The Utility of Polygraph in Sex Addiction TherapyPolygraph testing is a valid and reliable way to discern truth from deception on a wide range of issues including in therapeutic settings. In the past polygraph and professionals working in psychology were at odds. However improved technology and better standards in polygraph have brought the two camps together. Now, polygraph plays a critical role in the risk assessments done by psychologists in post-conviction sex offender cases. Virtually every state now includes polygraph in their post-conviction release process for sex offenders.
In a 2003 report on polygraph by the National Academy of Sciences, the panel stated, “We conclude that specific incident polygraph tests can discriminate lying from truth telling at rates well above chance but below perfection.” Much of the criticism of polygraph, including the criticism by the NAS is focused on pre-employment screening tests, not specific incident testing such as sex addiction disclosure testing.
In a 2020 meta-analysis of polygraph research, Charles Honts, Professor of Psychology at Boise State University (2020) found polygraph accuracy rates to be 91.6%. Across dozens of studies, the ability of humans to determine truth or deception is 54%. This includes police, prosecutors, judges, and the general public. So, polygraph provides significant information gain to therapists.
In a study by Elliot, Egan, and Grubin (2017) titled the “Bogus Pipeline Effect,” the researchers found that participants in the study who faced the prospect of undergoing a polygraph examination provided dramatically more information (86% vs. 36%) compared to a control group where polygraph was not mentioned. So, therapists who use polygraph increase the amount of information they obtain simply by including the polygraph in their client discussions.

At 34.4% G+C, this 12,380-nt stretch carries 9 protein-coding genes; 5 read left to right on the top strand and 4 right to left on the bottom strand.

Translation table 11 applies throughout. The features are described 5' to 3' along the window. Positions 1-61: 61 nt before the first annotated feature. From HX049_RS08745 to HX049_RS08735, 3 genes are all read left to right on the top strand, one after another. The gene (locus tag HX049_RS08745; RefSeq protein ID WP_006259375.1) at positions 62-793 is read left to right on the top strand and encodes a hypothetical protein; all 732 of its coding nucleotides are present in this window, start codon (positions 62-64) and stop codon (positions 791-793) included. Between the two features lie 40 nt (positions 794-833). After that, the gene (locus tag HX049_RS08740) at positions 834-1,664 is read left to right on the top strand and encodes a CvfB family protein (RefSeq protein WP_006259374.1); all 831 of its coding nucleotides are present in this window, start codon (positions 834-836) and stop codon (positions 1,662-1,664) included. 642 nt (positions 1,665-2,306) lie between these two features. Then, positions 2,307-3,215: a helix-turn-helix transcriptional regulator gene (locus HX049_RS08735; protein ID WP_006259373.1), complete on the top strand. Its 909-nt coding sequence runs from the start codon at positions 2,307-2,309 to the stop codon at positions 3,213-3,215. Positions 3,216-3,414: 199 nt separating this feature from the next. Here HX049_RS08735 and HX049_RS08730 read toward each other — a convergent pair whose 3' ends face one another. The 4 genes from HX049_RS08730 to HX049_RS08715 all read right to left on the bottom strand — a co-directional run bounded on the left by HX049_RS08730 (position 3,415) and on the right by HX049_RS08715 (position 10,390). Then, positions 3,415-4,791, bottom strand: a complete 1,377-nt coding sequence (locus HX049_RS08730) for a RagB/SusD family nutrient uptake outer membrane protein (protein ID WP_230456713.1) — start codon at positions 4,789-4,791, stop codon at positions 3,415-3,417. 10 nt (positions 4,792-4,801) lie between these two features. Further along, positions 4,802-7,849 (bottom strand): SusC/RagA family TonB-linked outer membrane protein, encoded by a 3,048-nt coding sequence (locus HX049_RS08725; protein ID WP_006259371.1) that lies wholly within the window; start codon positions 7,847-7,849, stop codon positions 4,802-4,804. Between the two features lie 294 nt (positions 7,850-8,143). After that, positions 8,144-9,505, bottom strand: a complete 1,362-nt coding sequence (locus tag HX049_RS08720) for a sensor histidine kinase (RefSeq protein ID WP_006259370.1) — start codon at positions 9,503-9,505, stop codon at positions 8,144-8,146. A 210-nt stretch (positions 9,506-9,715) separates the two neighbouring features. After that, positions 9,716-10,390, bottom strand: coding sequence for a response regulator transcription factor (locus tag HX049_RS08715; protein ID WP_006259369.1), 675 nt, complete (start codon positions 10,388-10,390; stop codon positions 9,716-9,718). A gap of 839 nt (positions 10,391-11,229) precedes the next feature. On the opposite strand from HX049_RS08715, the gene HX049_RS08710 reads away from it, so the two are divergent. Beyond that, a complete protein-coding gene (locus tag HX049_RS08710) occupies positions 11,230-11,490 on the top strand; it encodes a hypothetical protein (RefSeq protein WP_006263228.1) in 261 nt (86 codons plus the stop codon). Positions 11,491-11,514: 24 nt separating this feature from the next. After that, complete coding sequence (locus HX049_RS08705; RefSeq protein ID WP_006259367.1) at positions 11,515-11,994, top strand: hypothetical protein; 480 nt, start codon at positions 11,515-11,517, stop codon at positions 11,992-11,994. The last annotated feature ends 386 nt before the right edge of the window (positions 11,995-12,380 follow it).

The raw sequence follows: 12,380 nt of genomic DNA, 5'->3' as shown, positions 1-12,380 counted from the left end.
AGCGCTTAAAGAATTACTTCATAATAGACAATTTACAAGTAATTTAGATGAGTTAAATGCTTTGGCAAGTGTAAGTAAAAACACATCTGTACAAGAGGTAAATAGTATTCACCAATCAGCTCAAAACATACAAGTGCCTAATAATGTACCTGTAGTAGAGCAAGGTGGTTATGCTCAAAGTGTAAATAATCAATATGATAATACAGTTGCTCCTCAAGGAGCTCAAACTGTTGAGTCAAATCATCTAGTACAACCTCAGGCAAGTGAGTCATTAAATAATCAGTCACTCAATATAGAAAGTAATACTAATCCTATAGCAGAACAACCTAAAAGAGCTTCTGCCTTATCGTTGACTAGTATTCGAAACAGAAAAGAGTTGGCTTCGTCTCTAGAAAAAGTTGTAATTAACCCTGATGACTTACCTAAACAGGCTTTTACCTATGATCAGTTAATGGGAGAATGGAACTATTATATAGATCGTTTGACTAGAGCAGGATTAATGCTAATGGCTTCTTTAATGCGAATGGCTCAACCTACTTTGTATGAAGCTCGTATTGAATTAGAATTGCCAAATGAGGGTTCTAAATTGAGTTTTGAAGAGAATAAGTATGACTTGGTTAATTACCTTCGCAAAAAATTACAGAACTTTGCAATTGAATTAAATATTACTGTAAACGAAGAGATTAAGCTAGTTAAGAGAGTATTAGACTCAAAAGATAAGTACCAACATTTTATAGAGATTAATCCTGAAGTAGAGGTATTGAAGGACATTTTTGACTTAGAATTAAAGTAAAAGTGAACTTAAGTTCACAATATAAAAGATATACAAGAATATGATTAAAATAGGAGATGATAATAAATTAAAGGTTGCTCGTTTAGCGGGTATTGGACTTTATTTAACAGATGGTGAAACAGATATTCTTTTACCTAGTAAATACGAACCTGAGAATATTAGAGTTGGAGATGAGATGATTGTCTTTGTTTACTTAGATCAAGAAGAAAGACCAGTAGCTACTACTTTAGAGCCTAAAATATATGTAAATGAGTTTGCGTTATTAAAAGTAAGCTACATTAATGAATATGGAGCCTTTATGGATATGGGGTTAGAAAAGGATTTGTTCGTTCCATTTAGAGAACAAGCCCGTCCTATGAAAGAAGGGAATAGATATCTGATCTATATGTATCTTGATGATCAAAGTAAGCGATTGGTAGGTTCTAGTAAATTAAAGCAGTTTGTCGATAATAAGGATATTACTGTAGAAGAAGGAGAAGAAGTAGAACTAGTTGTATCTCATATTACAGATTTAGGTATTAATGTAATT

There is now very little debate in the scientific community that when properly administered polygraph can be of significant value to end users. Sex addiction therapists who use polygraph have by and large been very happy with the information produced. Therapists should be careful to only use examiners who are full members of the American Polygraph Association. That information can be verified at the APA website: Polygraph.org and using the “Find a Member” search.
Mark Smith, Certified Polygraph Examiner
Member: American Polygraph Association, New Jersey Polygraph Association
Click Here to go to American Polygraph Association's " Find a Member" Search
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